In order to feel better, you have to address the emotions causing you to be unwell. Do not be afraid to seek help from a mental health professional. Remember that you’re not the only one feeling this way. If you want to try other outlets first to better your mental health, minimize your news and social media coverage, take walks to absorb the sunlight, exercise or start a new hobby. Keep your mind busy! If you still feel like each day is harder than the last, let someone close to you know. During times of uncertainty, it’s OK to not be OK.

Don’t let an event out of your control completely dissolve your mental health by worsening established diagnoses or creating new ones. Eventually, the world will reopen again without the same limits, and you’ll want to enjoy it! Try your best to stay positive, and if not, ITM is ready to help.


on Monday, 18 May 2020.


We all want to be a good friend to those close to us. Sometimes, checking in on a friend or peer can seem intimidating when conversations can get emotional. To start a productive, positive conversation about mental health, start with these tips.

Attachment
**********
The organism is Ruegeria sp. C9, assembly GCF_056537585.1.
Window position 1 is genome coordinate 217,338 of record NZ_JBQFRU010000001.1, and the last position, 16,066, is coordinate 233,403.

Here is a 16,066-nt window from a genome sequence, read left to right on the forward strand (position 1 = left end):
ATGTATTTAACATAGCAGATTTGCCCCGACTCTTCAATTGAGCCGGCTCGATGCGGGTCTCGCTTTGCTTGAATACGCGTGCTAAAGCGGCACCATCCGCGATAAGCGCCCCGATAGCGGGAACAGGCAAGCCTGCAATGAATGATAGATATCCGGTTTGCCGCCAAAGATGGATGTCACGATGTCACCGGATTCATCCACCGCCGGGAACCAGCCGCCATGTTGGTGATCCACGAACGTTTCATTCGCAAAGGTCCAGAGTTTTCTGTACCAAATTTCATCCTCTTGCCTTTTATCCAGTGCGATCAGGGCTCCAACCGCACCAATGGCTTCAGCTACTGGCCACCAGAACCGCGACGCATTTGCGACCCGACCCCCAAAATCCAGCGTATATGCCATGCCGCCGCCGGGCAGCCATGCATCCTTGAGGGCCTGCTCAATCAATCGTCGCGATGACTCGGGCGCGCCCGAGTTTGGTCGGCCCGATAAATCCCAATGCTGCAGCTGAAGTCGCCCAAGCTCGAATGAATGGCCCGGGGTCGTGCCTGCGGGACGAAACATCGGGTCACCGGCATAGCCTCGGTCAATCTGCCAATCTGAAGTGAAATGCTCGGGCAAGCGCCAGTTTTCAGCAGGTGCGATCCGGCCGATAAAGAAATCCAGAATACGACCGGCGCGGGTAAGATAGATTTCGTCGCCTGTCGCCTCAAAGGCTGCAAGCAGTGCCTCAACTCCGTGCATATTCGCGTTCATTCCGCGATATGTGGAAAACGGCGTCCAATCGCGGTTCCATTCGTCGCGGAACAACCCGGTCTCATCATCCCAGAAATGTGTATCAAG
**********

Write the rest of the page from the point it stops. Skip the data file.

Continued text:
1. Act Normal

It’s important that conversations about other’s wellbeing feel natural. Don’t wait for a “perfect” moment. If approaching the topic seems difficult to say, try bringing it up while doing something else like getting breakfast, driving in the car or exercising together. The more normal the setting, the less uncomfortable the conversation can feel. Being busy during this also helps fill silences and wrap up the conversation when needed.

2. Ask Twice

“I’m fine,” is the most common response when people are actually not OK. It’s important to take the time to let them know you want to check on their wellbeing because you care. Many will give a quick response to, “how are you?” to be polite. Follow up with, “No really, is everything okay?” Even if they don’t feel ready to talk about it right then, they’ll know you’ll be there if they need someone to talk to.